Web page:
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The Price of Gold

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Like many of his Inca ancestors, Juan Apaza is possessed by gold. Descending into an icy tunnerl 17,000 feet up in the Peruvian Andes, the 44-year-old miner stuffs a wad of coca leaves into his mouth to brace himself for the inevitable hunger and fatigue. For 30 days each m0nth Apaza toils, without pay, deep inside this mine dug down under a glacier above the world’s highest town, la Rinconada. For 30 days he faces the dangers that have killed many of his fellow miners–explosives, toxic gases, tunnel collapses–to extract…read more

Deep in The Desert

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Reaching El Arish, home of most the men who rehearsed their plan in the desert, isn’t easy. All roads connecting south Sinai to the north are considered “security roads” and off-limits to visitors. I bypassed them by driving up the west side of the peninsula, giving Cairo as my destination at police check points, joining a line to ride a ferry across the Suez Canal to the capital, then instead veering away toward the Mediterranean coast. The north feels separate in more ways than bureaucratic; even the landscape bears no…read more

Crude Current

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Shortly after midnight on March 24, 1989, The Exxon Valdez impaled itself on Bligh Ref in Alaska’s Prince William Sound. The tanker leaked 38.800 metric tons of crude oil, fouling 1,300 miles of coastline and wrecking the local fishing industry. During the next 20 years, Exxon spent more than two billion dollars on cleanup and lawsuits. Teh accident served as a rallying cry for environmentalists and prompted the U.S. and other nations to implement stricter standards for cargo vessels in their waters. In 2010 a UN phaseout of single-hulled tankers,…read more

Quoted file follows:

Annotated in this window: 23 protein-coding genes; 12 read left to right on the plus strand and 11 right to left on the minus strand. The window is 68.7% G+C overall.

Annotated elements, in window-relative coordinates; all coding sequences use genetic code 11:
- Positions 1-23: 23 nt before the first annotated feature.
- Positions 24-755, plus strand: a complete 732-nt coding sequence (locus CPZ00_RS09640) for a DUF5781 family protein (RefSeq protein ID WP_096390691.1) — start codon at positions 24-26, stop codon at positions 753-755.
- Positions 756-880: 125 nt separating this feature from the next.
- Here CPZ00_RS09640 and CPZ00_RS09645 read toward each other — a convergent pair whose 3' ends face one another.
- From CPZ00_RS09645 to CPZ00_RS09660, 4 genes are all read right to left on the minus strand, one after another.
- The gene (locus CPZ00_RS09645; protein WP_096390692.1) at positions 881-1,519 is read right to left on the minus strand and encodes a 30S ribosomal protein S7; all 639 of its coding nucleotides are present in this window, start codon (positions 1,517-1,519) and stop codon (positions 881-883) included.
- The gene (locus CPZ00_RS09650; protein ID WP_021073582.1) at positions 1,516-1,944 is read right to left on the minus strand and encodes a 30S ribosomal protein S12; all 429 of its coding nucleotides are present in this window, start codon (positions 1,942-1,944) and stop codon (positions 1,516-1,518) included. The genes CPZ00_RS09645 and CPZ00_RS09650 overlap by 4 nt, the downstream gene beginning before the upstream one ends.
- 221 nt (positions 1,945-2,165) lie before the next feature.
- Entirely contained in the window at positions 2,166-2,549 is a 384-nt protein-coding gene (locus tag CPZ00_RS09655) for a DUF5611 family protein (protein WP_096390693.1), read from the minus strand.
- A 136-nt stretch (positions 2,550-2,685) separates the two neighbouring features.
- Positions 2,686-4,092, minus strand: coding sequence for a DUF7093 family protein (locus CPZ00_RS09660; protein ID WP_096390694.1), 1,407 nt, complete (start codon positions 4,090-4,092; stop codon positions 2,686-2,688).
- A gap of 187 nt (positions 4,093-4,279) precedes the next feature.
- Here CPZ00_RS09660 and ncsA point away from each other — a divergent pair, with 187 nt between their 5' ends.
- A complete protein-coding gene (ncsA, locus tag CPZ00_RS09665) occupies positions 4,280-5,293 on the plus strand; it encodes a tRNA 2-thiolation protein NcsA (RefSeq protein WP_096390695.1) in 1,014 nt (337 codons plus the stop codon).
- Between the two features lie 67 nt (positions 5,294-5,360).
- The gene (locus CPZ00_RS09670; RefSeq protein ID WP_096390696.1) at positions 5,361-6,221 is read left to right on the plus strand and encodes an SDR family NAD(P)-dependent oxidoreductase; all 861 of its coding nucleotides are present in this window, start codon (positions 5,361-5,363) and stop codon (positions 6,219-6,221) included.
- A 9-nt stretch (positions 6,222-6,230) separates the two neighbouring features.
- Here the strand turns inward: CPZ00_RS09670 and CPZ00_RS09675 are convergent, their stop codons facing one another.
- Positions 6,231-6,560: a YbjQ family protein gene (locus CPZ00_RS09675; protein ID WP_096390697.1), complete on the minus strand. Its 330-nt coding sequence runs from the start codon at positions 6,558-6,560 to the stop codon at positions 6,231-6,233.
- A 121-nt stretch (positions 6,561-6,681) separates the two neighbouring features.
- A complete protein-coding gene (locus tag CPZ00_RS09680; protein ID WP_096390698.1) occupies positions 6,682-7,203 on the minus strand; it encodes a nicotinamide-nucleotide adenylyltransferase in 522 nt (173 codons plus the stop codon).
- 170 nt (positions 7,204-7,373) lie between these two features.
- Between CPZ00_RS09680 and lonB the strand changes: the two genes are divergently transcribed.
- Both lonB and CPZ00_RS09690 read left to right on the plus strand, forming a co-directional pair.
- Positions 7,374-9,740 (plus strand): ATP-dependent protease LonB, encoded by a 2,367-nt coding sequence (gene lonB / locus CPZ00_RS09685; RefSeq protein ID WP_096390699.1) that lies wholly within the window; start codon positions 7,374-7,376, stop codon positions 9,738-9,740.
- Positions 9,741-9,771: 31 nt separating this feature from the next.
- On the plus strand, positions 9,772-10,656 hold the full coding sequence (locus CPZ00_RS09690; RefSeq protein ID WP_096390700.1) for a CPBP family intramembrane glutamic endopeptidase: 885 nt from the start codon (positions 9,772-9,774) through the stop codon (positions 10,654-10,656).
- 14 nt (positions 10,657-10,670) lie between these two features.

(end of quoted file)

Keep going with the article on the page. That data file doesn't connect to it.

One Winter Night

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When Jim Boucher was a young boy, around the time the oil sands industry came to his forest, he was returning alone by dogsled to his grandparents’ cabin from an errand in Fort McKay. It was a journey of 20 miles or so, and the temperature was minus 4 degree F. In the moonlight Boucher spotted a flock of ptarmigan, white birds in the snow. He killed around 50, loaded them on the dogsled, and brought them home. Four decades later, sitting in his chief-executive office in white chinos and…read more

Dark Satanic Mills, Inevitably Come to Mind

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The Alberta Government assets that the river is not being contaminated–that anything found in the river or in its delta, at Lake Athabasca, comes from natural bitumen seeps. The river cuts right through the oil sands downstream of the mines, and as our chooper zoomed along a few feet above it, McEachern pointed out several places where the riverbank was black and the water oily. “There is an increase in a lot of metals as you move downstream,” he said . “That’s natural–it’s weathering of the geology. There’s mercury in…read more